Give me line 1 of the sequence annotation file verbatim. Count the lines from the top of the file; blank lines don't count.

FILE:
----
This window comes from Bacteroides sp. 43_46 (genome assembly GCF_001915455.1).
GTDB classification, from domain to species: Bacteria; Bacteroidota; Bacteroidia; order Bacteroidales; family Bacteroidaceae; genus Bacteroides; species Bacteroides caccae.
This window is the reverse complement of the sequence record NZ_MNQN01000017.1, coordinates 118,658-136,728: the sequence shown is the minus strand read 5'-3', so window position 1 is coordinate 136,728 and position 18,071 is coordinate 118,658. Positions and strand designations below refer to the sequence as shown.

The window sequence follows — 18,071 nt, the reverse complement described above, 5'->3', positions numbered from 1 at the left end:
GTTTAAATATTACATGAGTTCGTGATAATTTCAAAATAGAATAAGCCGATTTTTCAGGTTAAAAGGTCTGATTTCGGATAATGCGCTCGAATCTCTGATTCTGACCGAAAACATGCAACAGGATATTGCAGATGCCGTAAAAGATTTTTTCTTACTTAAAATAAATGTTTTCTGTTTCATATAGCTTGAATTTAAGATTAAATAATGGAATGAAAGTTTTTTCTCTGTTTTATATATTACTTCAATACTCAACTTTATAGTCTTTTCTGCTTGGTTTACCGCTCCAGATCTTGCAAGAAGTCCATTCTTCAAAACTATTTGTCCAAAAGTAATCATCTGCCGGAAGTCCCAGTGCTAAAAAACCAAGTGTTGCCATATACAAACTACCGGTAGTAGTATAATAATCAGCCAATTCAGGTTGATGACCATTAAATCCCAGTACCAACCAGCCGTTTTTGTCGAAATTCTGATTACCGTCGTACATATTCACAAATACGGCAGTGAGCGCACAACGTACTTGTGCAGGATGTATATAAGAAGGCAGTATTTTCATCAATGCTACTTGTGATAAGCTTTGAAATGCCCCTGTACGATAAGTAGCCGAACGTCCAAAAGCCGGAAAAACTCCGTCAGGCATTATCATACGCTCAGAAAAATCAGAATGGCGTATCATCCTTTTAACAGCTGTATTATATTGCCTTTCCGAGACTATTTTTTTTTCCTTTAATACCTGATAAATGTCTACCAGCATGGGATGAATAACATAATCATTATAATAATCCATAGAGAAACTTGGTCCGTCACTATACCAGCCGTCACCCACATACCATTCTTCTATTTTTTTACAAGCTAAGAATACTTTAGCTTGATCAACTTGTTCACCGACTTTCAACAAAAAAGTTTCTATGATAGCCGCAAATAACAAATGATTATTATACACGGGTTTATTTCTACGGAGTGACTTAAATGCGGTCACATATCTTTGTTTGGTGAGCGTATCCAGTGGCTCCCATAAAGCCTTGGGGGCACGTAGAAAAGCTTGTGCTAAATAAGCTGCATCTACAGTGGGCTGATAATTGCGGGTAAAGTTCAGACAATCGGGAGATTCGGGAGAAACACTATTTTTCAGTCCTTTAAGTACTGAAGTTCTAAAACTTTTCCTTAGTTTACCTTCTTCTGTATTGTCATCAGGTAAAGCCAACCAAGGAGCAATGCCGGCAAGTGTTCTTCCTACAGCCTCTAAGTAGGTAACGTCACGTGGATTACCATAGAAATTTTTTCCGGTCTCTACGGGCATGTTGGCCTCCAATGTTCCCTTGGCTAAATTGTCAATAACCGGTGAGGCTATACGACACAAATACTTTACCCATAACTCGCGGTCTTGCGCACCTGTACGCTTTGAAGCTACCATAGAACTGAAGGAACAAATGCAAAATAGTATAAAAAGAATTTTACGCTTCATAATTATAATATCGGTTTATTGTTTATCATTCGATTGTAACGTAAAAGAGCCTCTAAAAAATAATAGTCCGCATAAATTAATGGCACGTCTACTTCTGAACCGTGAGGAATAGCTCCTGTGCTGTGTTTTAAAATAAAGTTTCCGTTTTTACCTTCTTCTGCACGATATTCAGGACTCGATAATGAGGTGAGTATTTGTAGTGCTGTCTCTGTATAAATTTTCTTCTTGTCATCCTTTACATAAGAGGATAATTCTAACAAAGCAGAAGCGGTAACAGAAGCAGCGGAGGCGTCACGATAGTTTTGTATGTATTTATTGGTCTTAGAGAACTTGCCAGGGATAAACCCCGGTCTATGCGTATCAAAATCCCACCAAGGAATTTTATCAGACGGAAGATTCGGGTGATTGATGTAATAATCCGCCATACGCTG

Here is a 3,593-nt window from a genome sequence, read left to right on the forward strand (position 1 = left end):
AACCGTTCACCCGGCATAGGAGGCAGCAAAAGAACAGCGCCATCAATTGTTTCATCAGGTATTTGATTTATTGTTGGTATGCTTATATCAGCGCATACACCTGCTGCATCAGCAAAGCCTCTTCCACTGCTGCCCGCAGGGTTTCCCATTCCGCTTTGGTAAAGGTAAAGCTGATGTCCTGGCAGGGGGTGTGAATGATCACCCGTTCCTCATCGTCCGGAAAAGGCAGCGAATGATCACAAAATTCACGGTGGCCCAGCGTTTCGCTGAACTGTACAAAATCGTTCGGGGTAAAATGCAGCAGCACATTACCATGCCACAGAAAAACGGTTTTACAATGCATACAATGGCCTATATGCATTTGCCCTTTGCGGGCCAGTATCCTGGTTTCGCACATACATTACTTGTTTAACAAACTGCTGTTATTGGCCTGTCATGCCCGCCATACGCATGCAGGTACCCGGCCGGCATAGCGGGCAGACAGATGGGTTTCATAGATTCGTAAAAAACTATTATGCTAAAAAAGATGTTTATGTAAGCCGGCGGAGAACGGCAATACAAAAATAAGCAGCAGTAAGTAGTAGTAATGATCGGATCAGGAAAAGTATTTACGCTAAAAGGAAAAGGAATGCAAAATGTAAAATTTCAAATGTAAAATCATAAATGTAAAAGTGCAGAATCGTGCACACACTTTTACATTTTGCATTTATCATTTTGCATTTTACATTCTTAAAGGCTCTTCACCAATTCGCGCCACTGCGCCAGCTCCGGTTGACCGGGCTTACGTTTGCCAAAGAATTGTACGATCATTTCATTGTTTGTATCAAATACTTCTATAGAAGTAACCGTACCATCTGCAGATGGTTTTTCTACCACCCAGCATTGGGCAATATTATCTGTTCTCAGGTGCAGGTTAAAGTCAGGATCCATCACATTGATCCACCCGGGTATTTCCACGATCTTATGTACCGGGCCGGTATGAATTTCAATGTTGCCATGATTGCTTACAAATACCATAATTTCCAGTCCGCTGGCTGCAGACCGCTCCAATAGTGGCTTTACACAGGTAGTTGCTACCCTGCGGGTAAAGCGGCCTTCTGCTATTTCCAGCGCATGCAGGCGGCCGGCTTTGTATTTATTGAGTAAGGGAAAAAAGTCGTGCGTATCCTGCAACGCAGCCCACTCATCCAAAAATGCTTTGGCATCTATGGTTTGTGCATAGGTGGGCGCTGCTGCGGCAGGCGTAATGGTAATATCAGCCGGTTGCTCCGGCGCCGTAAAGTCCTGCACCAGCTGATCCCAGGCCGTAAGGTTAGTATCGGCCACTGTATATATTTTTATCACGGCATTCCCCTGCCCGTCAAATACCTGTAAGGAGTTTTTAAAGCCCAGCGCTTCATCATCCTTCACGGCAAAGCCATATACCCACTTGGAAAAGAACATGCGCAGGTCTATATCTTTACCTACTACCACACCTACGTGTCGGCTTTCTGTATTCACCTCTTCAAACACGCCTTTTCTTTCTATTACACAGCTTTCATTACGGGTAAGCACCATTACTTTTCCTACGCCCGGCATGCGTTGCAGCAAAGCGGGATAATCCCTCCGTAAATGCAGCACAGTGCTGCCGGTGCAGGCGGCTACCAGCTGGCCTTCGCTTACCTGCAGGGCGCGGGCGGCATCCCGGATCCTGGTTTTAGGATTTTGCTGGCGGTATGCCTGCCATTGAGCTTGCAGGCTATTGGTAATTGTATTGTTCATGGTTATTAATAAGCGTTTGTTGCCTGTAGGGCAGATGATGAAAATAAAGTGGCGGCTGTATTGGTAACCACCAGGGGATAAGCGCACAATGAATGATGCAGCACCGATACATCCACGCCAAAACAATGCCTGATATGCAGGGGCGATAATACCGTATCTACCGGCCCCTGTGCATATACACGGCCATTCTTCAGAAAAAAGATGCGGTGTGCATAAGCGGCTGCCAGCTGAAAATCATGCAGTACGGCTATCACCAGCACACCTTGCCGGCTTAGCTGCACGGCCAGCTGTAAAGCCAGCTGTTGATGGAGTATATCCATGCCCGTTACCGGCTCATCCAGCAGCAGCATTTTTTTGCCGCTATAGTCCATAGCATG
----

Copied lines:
This window comes from Bacteroides sp. 43_46 (genome assembly GCF_001915455.1).